More couples are signing ‘post-nups’
More couples – especially where one inherits – draw up ‘post-nups’ to keep new wealth for themselves, says Laura Suter
Gone are the days when married people agreed to split their assets 50:50. More and more are drawing up “postnup” agreements, sometimes long after their marriage – triggered by a financial event such as receiving a windfall.
Much like a pre-nuptial agreement – which takes place before the wedding – post-nups lay out how assets will be split on divorce.
They are rumoured to have been used by celebrity couples, such as Beyoncé and Jay Z, to split their assets after both amassed significant earnings. A post-nup was also referred to in the divorce case of disgraced American politician Eliot Spitzer and his former wife Silda in 2014.
No figures are collated about the number of post-nups drawn up each year, as they are private arrangements, but lawyers say they are seeing more and more people ask for them.
“In the past three to four years there has been quite a dramatic rise in the number of post-nup agreements,” said Rosie Schumm, a partner at law firm Forsters. “It is true they are unromantic, but any wealthy family should consider them as they are the best way to protect assets in a divorce.”
Prompts for post-nups
Couples’ reasons for getting a postnup vary, say lawyers.
“The high-profile press coverage of divorces makes people more conscious that they want to protect their wealth,” said Jeetesh Patel, a partner in family law at Hodge Jones & Allen.
The most popular reason is where one half of the couple unexpectedly comes into money and wants to protect it. This can be money gained from an investment or from an inheritance that they want to ringfence. Second marriages and more complicated family structures also make the need for post-nups greater.
Mr Patel said: “Say the husband has come in for a big inheritance, but has children from a previous marriage. He will want a post-nup to protect his inheritance and ensure his two children outside the marriage are protected as well.”
With more younger couples relying on the “Bank of Mum and Dad” to help them get on the property ladder, some parents are insisting on postnups to protect their gift in the case of a divorce.
Mr Patel said he had one instance where a father, who was a property developer, was putting properties in his married daughters’ names for tax reasons. He insisted they got a postnup to protect his wealth “walking out of the door with his sons-in-law” if they divorced.
Those in second marriages, who have built up considerable wealth, investments or have their own business may also want a post-nup to protect their money, said Mr Patel. While a prenup involves tricky conversations before the marriage has taken place, those getting a postnup have more time, and often less emotion, involved.
In other cases – albeit rarer – couples are getting post-nups after one spouse has cheated. This is usually to clear up financial affairs and offer some form of security, possibly as a precursor to an eventual divorce. “When one party has had an affair, the wife often says to the husband, ‘if we’re going to restore trust, I want to know I am going to be all right financially’,” said Ms Schumm. “Lots of lawyers will say that it should be a prerequisite before the wife goes back into the marriage.”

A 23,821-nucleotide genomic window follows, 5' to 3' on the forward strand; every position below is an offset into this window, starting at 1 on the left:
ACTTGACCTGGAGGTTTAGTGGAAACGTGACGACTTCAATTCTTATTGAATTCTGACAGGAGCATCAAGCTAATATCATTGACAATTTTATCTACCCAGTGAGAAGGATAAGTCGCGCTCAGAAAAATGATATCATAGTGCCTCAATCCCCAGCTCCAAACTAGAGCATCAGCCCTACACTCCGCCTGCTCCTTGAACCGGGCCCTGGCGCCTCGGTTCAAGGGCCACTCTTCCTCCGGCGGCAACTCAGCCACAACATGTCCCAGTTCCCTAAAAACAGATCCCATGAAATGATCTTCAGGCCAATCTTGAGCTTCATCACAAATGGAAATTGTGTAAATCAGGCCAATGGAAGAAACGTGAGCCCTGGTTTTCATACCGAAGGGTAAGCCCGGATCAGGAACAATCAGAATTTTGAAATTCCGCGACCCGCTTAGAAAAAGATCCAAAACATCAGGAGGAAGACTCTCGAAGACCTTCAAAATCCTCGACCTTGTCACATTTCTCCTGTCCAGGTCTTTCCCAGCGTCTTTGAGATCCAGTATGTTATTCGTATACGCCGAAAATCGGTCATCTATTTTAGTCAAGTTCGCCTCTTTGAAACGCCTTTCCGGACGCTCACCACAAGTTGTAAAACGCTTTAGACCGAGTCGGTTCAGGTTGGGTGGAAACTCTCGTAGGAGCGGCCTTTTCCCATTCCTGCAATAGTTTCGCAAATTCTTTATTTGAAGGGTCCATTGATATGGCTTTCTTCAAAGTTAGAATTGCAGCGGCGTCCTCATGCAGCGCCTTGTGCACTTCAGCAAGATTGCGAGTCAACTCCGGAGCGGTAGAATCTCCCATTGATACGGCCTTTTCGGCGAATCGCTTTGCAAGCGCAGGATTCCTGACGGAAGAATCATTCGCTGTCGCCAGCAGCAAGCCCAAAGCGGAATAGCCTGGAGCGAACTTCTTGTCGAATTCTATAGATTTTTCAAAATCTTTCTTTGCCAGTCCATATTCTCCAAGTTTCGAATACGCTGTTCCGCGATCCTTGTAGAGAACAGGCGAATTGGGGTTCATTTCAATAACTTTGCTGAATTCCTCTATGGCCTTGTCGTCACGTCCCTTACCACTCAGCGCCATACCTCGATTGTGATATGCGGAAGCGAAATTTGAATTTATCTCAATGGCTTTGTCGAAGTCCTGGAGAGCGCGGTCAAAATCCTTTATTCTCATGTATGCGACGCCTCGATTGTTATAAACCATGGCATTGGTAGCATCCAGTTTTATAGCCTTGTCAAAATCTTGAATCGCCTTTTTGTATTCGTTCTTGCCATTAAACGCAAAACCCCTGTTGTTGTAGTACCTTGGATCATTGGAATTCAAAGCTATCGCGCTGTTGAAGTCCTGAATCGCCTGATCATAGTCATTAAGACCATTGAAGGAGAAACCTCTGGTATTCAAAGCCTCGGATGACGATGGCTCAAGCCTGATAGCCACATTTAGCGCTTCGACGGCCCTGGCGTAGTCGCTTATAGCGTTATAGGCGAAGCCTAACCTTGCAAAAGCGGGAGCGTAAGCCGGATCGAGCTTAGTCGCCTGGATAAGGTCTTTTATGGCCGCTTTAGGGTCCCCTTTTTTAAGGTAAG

There have also been cases where a couple agree a post-nup including financial penalties if the cheating partner strays again.
Post-nups are not always for cynical reasons. Some couples get them to set in stone the outcome that all assets, and custody of any children, will be split down the middle in the event of divorce. “I’ve had one of those, a very wonderful situation that was all about shared parenting, shared assets and an egalitarian approach to their assets. It is encouraging as a concept,” said Ms Schumm.
Mr Patel said that courts could well rule against this if they determine that one side of the couple needs more money than the other.
But how do you get a post-nup?
Like a prenup, post-nup agreements are not legally binding. There are ongoing legal discussions about whether the law should be changed, but as things currently stand, the court has the final decision.
However, such has been the rise in the use of the agreements that they are now seriously considered by divorce courts.
There are certain rules that couples have to abide by to ensure the court considers the document. Each half of the couple must use specialist legal advisers, at separate law firms, which Ms Schumm admits can mean that costs mount up.
“There are ways of keeping the costs at a reasonable level. It depends on the complexity of the case. Often, if there are complex trust structures or cross-jurisdictional elements, it will be more expensive,” she added.
Couples also need to ensure that all relevant finances and assets are declared, that the post-nup is not unfairly weighted in one person’s favour, and that any children or dependants will be supported.
No one party must be put under duress or pressure to sign the agreement either, as this will invalidate it, added Ms Schumm.
She admitted that there would almost always be one person who wanted the agreement more than the other – which could lead to some tricky conversations.
“It can expose contentions,” she said. “In the end it’s something that can save a marriage but it can also break a marriage.”
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